Ian Binnie’s Report
Here is a link to the 137 page copy of Canadian Justice Ian Binnie’s report & recommendation to Cabinet. Some of the key points from the report are listed below:
From the Executive Summary:
Para 27: It is my recommendation that David Bain receive compensation for the wrongful 1995 conviction and the consequential 13 years in jail. Although his factual innocence has not been established beyond a reasonable doubt, I conclude that it is more likely than not that David Bain is factually innocent according to the lower civil standard of “balance of probabilities. Having regard to the terms of the Cabinet’s “extraordinary circumstances discretion” set out in the Minister’s letter to me of November 10, 2011, it is my opinion that the egregious errors of the Dunedin Police that led directly to the wrongful conviction make it in the interest of justice that compensation be paid.
Para 35: Setting aside the more exotic theories of the case, the Crown’s theory is not consistent with the physical evidence collected by the Police on June 20. It is more likely than not that the murders were committed while David Bain was out of the house on his paper route.
Para 39: In the various attacks on David Bain’s credibility the explanations consistent with innocence are more plausible I think, than the inculpatory interpretations put forward by the Police (and obviously rejected by the 2009 Christchurch jury that acquitted him.)
Para 41: The initial Police theory was that David Bain had killed all five members of his family during a killing frenzy in the so-called “missing twenty five minutes” between his arrival home around 6:45 am and calling the emergency services at 7.10 am (the “trance theory”). This theory was abandoned by the Police as it was concluded David Bain could not possibly have murdered five people in different parts of the house and performed a botched clean-up within 25 minutes.
Para 42: The second (and continuing) Police theory is that David Bain killed four members of his family in the early hours of 20 June, then left about the usual time to do his newspaper route (5.45 am). He made sure he was seen by customers along the way to have them available as future alibi witnesses, then returned home around 6:45 am to kill Robin (the “four before one after” theory).
Para 43: It strikes me as inherently implausible that David Bain, however incompetent, would kill four people, then take time out to do a paper route in clothes smeared in blood (albeit covered in part by a red sweat shirt), anxious to be seen by customers along the way, leaving the scene of the massacre open to discovery by Robin before his return. Robin was often up and about the house soon after his alarm went off at 6.32 am. Occasionally Robin was up earlier. He sometimes used a downstairs door to come in from the caravan. This would have led him directly to the scene of the murders. Had Robin done this on the morning of 20 June, he would immediately have discovered the carnage while David was out, and called the Police before David got home.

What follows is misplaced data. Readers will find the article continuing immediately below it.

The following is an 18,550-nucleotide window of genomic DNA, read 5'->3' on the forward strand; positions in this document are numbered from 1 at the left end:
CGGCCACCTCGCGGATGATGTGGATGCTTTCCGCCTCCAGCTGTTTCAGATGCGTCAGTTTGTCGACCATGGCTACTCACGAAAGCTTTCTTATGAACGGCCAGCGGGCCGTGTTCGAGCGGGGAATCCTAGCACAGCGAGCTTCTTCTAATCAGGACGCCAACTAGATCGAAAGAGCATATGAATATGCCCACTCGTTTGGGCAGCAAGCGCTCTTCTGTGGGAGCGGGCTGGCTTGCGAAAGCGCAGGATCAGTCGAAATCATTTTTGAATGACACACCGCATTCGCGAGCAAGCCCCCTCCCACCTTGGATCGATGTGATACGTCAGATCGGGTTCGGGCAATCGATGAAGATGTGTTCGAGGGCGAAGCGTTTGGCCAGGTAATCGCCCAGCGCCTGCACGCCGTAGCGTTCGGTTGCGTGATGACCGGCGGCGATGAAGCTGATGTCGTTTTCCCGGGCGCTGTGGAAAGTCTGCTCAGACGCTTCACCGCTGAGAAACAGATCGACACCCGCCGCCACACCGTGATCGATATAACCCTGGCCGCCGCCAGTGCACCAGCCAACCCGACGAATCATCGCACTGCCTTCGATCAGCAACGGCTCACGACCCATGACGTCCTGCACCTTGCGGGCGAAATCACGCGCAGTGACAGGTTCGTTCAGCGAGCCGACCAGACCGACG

Para 44: Such a mindless “four before one after” plan attributed to David, a university student, is just not credible in the absence of (i) any expert evidence that David suffered from an abnormality of the mind or (ii) possessed sub-normal intelligence. Neither is the case.
Para 45: Despite Police efforts to come up with a plausible motive from 1994 until the eve of David Bain’s eventual acquittal in 2009, no plausible motive ever emerged. In the end the prosecution was obliged to argue that motive was simply irrelevant.
Para 471: In response to the Minister’s Mandate letter I conclude that it is more likely than not that David Bain is factually innocent.
Para 486: The judgment of the Privy Council dated 10 May 2007 is, in my view, an unmistakable if politely worded condemnation of many aspects of the 1994 Police investigation and the presentation of evidence at the 1995 trial. Too much that the Police ought to have done was left undone and, of even greater concern, too much of what they did discover was not provided to the jury and thereby the jury was misled, according to the Privy Council.
Ian Binnie’s Recommendations
Para 630: I recommend that compensation be paid to David Bain in an amount to be fixed by the Cabinet in the exercise of its discretion with respect to ex gratia payments.
Para 631: I do so on the basis that the state, through the acts and omissions of the Dunedin Police, played a significant role in his wrongful conviction.
Para 632: In my respectful opinion these acts and omissions constituted so marked a departure from the requirements of the New Zealand Detective Manual of the day as to amount, in terms of the Minister’s letter to me of 10 November 2011, to ‘serious wrong-doing by authorities’ in ‘failing to take proper steps to investigate the possibility of innocence’.
“Compensation would express the Government’s disapproval of such a cumulative failure by the authorities to take proper steps to investigate the possibility of innocence. It would be an acceptance of some responsibility by the state for the shame and stigma of a wrongful conviction and 13 years in prison for crimes which, in my view, David Bain is unlikely to have committed.”